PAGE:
In 1783, VOC agent Isaac Titsingh traveled from the island of Deshima to Edo (present-day Tokyo). The voyage was made by sedan chair and boat, and took about two months. Just as the VOC agents before him and those who became his successors, Titsingh was making the annual journey to the court of the Shogun (the highest military leader).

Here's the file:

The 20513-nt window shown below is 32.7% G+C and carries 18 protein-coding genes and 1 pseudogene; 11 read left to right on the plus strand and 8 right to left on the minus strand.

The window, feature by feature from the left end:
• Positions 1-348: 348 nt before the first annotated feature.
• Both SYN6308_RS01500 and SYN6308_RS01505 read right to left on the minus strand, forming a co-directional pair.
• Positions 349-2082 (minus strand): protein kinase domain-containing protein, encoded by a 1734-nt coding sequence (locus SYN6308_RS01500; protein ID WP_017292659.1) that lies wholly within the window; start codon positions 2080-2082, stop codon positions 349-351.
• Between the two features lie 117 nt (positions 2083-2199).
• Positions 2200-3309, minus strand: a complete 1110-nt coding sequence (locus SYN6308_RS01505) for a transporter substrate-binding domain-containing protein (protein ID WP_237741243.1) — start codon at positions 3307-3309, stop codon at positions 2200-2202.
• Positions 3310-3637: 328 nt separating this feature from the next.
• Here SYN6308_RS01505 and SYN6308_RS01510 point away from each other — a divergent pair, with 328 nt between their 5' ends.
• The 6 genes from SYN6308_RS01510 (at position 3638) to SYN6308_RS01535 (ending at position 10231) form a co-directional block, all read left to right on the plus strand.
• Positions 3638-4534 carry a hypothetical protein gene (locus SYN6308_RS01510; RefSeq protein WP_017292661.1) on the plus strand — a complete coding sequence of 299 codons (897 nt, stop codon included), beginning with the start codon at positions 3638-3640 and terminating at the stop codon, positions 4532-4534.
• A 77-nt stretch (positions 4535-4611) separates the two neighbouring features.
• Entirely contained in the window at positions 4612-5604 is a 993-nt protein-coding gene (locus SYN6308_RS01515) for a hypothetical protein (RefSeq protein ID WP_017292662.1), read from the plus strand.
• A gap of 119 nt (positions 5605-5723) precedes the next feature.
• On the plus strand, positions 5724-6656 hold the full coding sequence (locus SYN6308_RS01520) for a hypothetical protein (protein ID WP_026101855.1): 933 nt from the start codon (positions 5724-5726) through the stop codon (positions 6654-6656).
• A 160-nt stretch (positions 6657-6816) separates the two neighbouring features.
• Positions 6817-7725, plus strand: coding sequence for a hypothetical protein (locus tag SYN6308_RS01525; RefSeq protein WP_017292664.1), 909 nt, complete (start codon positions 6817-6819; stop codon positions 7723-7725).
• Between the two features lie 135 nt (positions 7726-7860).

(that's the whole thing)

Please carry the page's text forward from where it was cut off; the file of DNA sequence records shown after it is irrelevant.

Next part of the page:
This journey fitted into the Japanese tradition of local princes going to Edo once a year to pay their respects to the Emperor. At the time, however, the highest authority was wielded by the Shogun, while the Emperor, who resided in Kyoto, merely had symbolic duties. The VOC employees brought the Shogun gifts. The nature of these gifts varied, but they often included exotic objects, animals, books and scientific instruments. It was not unusual for the Shogun to have his courtiers indicate what gifts he wished to receive the following year.